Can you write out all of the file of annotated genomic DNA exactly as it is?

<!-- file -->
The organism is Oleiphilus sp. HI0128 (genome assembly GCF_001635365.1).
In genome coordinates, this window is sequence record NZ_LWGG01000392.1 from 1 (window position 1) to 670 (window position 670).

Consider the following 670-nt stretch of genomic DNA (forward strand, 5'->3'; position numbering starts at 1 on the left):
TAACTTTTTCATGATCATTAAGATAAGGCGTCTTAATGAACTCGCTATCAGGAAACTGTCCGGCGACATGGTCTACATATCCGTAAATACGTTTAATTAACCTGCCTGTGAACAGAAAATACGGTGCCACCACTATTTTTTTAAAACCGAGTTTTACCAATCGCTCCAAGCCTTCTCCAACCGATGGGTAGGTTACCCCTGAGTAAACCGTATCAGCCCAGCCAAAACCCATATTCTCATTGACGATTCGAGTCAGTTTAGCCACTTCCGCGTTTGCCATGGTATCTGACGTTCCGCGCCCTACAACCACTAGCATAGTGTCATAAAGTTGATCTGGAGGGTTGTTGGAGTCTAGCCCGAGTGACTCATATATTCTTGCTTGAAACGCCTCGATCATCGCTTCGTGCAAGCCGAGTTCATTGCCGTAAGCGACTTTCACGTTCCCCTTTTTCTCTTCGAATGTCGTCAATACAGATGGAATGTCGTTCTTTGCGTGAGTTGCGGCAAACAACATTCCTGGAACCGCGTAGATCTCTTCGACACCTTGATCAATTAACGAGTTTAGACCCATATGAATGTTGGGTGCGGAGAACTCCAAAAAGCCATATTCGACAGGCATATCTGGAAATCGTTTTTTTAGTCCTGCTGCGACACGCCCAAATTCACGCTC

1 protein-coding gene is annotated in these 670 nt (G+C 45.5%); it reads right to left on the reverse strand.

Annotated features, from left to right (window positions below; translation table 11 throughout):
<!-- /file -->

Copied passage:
The organism is Oleiphilus sp. HI0128 (genome assembly GCF_001635365.1).
In genome coordinates, this window is sequence record NZ_LWGG01000392.1 from 1 (window position 1) to 670 (window position 670).

Consider the following 670-nt stretch of genomic DNA (forward strand, 5'->3'; position numbering starts at 1 on the left):
TAACTTTTTCATGATCATTAAGATAAGGCGTCTTAATGAACTCGCTATCAGGAAACTGTCCGGCGACATGGTCTACATATCCGTAAATACGTTTAATTAACCTGCCTGTGAACAGAAAATACGGTGCCACCACTATTTTTTTAAAACCGAGTTTTACCAATCGCTCCAAGCCTTCTCCAACCGATGGGTAGGTTACCCCTGAGTAAACCGTATCAGCCCAGCCAAAACCCATATTCTCATTGACGATTCGAGTCAGTTTAGCCACTTCCGCGTTTGCCATGGTATCTGACGTTCCGCGCCCTACAACCACTAGCATAGTGTCATAAAGTTGATCTGGAGGGTTGTTGGAGTCTAGCCCGAGTGACTCATATATTCTTGCTTGAAACGCCTCGATCATCGCTTCGTGCAAGCCGAGTTCATTGCCGTAAGCGACTTTCACGTTCCCCTTTTTCTCTTCGAATGTCGTCAATACAGATGGAATGTCGTTCTTTGCGTGAGTTGCGGCAAACAACATTCCTGGAACCGCGTAGATCTCTTCGACACCTTGATCAATTAACGAGTTTAGACCCATATGAATGTTGGGTGCGGAGAACTCCAAAAAGCCATATTCGACAGGCATATCTGGAAATCGTTTTTTTAGTCCTGCTGCGACACGCCCAAATTCACGCTC

1 protein-coding gene is annotated in these 670 nt (G+C 45.5%); it reads right to left on the reverse strand.

Annotated features, from left to right (window positions below; translation table 11 throughout):